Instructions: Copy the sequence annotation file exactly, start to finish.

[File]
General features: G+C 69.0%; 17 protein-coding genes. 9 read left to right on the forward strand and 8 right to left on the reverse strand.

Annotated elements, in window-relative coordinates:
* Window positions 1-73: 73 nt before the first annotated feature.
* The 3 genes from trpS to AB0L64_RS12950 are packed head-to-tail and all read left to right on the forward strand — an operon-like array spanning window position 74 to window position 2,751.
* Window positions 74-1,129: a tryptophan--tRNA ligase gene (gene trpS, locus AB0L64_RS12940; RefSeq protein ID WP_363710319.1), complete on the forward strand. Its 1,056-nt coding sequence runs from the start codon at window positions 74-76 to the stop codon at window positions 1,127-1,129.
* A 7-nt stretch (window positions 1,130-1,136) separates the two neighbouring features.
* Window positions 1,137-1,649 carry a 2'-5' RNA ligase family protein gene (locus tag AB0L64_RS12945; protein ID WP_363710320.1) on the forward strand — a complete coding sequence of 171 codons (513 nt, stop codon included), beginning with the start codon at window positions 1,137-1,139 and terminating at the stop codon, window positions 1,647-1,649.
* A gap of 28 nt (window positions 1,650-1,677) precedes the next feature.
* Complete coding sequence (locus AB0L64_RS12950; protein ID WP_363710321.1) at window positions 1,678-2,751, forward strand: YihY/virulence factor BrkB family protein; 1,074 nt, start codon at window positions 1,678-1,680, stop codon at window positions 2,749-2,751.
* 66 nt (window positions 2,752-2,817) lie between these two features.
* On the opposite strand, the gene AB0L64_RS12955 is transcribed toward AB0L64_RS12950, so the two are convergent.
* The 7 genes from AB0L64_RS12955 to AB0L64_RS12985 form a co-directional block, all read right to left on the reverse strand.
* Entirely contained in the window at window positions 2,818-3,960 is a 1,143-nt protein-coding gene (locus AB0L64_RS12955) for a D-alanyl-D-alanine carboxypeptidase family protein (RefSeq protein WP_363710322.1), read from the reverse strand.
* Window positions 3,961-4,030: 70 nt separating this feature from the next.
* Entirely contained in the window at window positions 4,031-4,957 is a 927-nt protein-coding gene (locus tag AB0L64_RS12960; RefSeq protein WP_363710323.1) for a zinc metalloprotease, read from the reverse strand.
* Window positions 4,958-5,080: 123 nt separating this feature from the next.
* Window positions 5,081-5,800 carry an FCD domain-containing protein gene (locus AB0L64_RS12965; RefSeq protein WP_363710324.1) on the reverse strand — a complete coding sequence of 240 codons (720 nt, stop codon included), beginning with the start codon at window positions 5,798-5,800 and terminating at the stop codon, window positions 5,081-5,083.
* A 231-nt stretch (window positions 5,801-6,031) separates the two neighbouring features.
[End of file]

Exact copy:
General features: G+C 69.0%; 17 protein-coding genes. 9 read left to right on the forward strand and 8 right to left on the reverse strand.

Annotated elements, in window-relative coordinates:
* Window positions 1-73: 73 nt before the first annotated feature.
* The 3 genes from trpS to AB0L64_RS12950 are packed head-to-tail and all read left to right on the forward strand — an operon-like array spanning window position 74 to window position 2,751.
* Window positions 74-1,129: a tryptophan--tRNA ligase gene (gene trpS, locus AB0L64_RS12940; RefSeq protein ID WP_363710319.1), complete on the forward strand. Its 1,056-nt coding sequence runs from the start codon at window positions 74-76 to the stop codon at window positions 1,127-1,129.
* A 7-nt stretch (window positions 1,130-1,136) separates the two neighbouring features.
* Window positions 1,137-1,649 carry a 2'-5' RNA ligase family protein gene (locus tag AB0L64_RS12945; protein ID WP_363710320.1) on the forward strand — a complete coding sequence of 171 codons (513 nt, stop codon included), beginning with the start codon at window positions 1,137-1,139 and terminating at the stop codon, window positions 1,647-1,649.
* A gap of 28 nt (window positions 1,650-1,677) precedes the next feature.
* Complete coding sequence (locus AB0L64_RS12950; protein ID WP_363710321.1) at window positions 1,678-2,751, forward strand: YihY/virulence factor BrkB family protein; 1,074 nt, start codon at window positions 1,678-1,680, stop codon at window positions 2,749-2,751.
* 66 nt (window positions 2,752-2,817) lie between these two features.
* On the opposite strand, the gene AB0L64_RS12955 is transcribed toward AB0L64_RS12950, so the two are convergent.
* The 7 genes from AB0L64_RS12955 to AB0L64_RS12985 form a co-directional block, all read right to left on the reverse strand.
* Entirely contained in the window at window positions 2,818-3,960 is a 1,143-nt protein-coding gene (locus AB0L64_RS12955) for a D-alanyl-D-alanine carboxypeptidase family protein (RefSeq protein WP_363710322.1), read from the reverse strand.
* Window positions 3,961-4,030: 70 nt separating this feature from the next.
* Entirely contained in the window at window positions 4,031-4,957 is a 927-nt protein-coding gene (locus tag AB0L64_RS12960; RefSeq protein WP_363710323.1) for a zinc metalloprotease, read from the reverse strand.
* Window positions 4,958-5,080: 123 nt separating this feature from the next.
* Window positions 5,081-5,800 carry an FCD domain-containing protein gene (locus AB0L64_RS12965; RefSeq protein WP_363710324.1) on the reverse strand — a complete coding sequence of 240 codons (720 nt, stop codon included), beginning with the start codon at window positions 5,798-5,800 and terminating at the stop codon, window positions 5,081-5,083.
* A 231-nt stretch (window positions 5,801-6,031) separates the two neighbouring features.